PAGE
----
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Students Corner

The Lunch Break Conundrum

Students Corner   |  06-Jan-2016

By IC Desk @ Deeksha

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Dear Deekshaite,

Greetings from Deeksha! Hope all is good and the exam preparations have kick-started. It is said that ‘A task well begun is a task half done’. We might have noticed this ourselves over time. In accord with this and to keep you motivated to work well through this important yet fun phase of exams we would be staying in touch with you and send you some tips and motivational messages that could fine tune your preparations and help meet your academic aspirations. So let’s get cracking! Here your first message :)

The Lunch Break Conundrum

Waiting for the right time to do something is an inherent trait that we all possess. Perhaps it helps us out in a few situations. Consider starting a business, or waiting to buy something when there’s a sale or for that matter breaking a bad news to someone.

Now coming to things that we are not very comfortable doing, say studying a difficult subject for the exams or just studying regularly for that matter. Telling ourselves that we would start the next week or during the study holidays is surely very comforting to us and an easy way out. But has this actually ever worked out?

We are always looking for a better time with things that intimidate us. It’s a temporary escape which may not be the best decision we could’ve made. And it’s a common occurrence to find ourselves having something unavoidable coming our way on the scheduled day which pushes things even further.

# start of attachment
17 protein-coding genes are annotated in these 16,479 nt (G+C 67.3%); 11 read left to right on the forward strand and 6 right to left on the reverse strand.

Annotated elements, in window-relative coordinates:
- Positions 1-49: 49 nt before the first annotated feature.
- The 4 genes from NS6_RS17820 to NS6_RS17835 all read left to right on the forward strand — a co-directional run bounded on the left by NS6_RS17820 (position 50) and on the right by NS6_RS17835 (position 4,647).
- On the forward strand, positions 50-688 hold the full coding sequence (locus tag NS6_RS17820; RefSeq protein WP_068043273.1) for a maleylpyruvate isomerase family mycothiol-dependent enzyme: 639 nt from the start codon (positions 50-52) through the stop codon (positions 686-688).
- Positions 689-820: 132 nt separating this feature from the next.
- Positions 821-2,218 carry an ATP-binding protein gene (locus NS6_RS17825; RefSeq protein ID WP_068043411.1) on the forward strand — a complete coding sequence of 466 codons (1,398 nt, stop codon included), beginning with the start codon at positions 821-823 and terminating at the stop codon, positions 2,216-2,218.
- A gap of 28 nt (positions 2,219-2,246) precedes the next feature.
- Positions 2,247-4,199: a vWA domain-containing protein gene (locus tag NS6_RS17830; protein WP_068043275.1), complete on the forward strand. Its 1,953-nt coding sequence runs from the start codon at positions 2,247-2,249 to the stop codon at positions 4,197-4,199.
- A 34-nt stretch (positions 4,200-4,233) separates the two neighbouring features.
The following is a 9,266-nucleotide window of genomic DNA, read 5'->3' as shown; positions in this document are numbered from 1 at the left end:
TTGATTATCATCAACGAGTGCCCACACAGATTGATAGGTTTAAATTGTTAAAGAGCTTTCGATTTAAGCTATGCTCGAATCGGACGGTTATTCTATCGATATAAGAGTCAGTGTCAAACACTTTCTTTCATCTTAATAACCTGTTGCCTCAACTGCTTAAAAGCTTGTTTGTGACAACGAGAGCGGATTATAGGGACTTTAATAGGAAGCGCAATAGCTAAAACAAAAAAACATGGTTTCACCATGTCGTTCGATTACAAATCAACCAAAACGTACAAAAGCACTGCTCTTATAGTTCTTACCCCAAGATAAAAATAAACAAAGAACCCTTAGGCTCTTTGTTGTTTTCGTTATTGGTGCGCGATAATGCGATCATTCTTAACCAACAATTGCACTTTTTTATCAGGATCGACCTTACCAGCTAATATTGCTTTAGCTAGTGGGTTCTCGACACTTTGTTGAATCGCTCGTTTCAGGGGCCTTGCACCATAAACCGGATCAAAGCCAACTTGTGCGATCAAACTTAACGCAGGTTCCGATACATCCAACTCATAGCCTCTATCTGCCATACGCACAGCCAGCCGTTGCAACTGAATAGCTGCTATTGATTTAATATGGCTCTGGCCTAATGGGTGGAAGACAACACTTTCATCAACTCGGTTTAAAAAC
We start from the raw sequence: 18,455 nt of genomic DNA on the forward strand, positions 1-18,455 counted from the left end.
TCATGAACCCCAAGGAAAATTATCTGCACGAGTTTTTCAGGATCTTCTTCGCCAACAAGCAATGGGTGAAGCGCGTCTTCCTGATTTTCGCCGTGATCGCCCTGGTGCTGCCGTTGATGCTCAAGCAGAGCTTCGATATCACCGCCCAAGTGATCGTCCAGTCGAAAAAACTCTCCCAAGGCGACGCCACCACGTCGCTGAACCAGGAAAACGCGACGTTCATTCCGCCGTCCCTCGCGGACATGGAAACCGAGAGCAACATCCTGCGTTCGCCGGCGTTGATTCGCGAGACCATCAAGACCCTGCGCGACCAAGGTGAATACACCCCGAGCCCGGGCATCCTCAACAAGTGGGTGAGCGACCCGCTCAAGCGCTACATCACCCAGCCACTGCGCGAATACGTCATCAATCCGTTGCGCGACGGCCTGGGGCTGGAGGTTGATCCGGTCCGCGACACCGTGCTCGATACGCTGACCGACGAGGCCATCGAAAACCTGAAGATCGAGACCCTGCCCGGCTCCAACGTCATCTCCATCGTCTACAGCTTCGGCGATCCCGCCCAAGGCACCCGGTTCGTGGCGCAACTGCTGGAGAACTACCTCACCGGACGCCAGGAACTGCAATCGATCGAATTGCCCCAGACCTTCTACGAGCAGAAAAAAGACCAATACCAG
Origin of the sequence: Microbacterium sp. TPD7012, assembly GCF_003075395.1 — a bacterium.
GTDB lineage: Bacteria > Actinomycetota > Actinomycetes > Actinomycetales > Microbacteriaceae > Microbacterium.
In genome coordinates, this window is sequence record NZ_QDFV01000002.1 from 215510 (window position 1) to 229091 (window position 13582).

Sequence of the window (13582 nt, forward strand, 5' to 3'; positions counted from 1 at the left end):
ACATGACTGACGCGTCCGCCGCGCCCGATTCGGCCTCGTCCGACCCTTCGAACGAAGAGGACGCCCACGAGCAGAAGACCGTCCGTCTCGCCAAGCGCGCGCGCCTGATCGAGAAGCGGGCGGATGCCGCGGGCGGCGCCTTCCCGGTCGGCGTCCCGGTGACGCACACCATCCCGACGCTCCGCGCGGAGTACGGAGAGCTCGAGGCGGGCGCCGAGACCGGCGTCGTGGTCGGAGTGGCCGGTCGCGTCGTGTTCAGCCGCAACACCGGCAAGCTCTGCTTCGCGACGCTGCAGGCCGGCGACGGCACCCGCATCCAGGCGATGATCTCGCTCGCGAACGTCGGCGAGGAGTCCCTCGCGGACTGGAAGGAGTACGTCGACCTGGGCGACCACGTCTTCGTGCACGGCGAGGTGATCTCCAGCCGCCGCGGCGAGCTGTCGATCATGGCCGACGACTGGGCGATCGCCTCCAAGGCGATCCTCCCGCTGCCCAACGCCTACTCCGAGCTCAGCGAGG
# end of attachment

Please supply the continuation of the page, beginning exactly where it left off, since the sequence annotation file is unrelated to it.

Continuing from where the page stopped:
As a matter of fact the things that intimidate us or the things we tend to push are most likely the ones that need the most attention. We become uncomfortable to take them up because we overthink and procrastinate. So what’s the solution? If there’s something that can be done at that instant then that instant is the perfect time. I have to study now and I do not have anything unavoidable then now is the perfect time! Telling ourselves otherwise would be an attempt to escape and an easy way to get ourselves into trouble.

To break this cycle we should start doing things that we tend to push although it makes us uncomfortable initially. Keeping at it for some time will make things better for sure. This doesn’t mean we can expect stellar results immediately but getting through the urge of procrastinating and still sticking to it will slowly drive away our aversion to things that have to be done. Surely the thought of having completed such a task is pleasing and that’s what we are trying to accomplish with this approach. It’s always nice to have spare time left after we’ve done things well as opposed to cramming things in the end and wishing that we could’ve started earlier.

Thinking about how much there is to do and how much we could’ve done in the time that has gone-by is a futile exercise and will hinder our progress. We can actually use the thought to our advantage as this gets us to take things seriously and be focused. Jumping immediately into getting things done after we’ve had this realisation is the easiest way out of this situation.

Imagine during a 30 minute lunch break we go out to get our record book corrected or to talk to our friends and 20 minutes go by. When we get back to have lunch we get right into it and complete it in the next 10 minutes as opposed to worrying about the time lost or how much lunch we have to finish or that we’ll never be able to finish. Even if we had lesser time we would try to gulp down whatever we could. Why have a different approach towards anything else?

If you have any queries or wish to share any thoughts/feedback, you may reach us at

cnr.connect@ace-online.co.in

 


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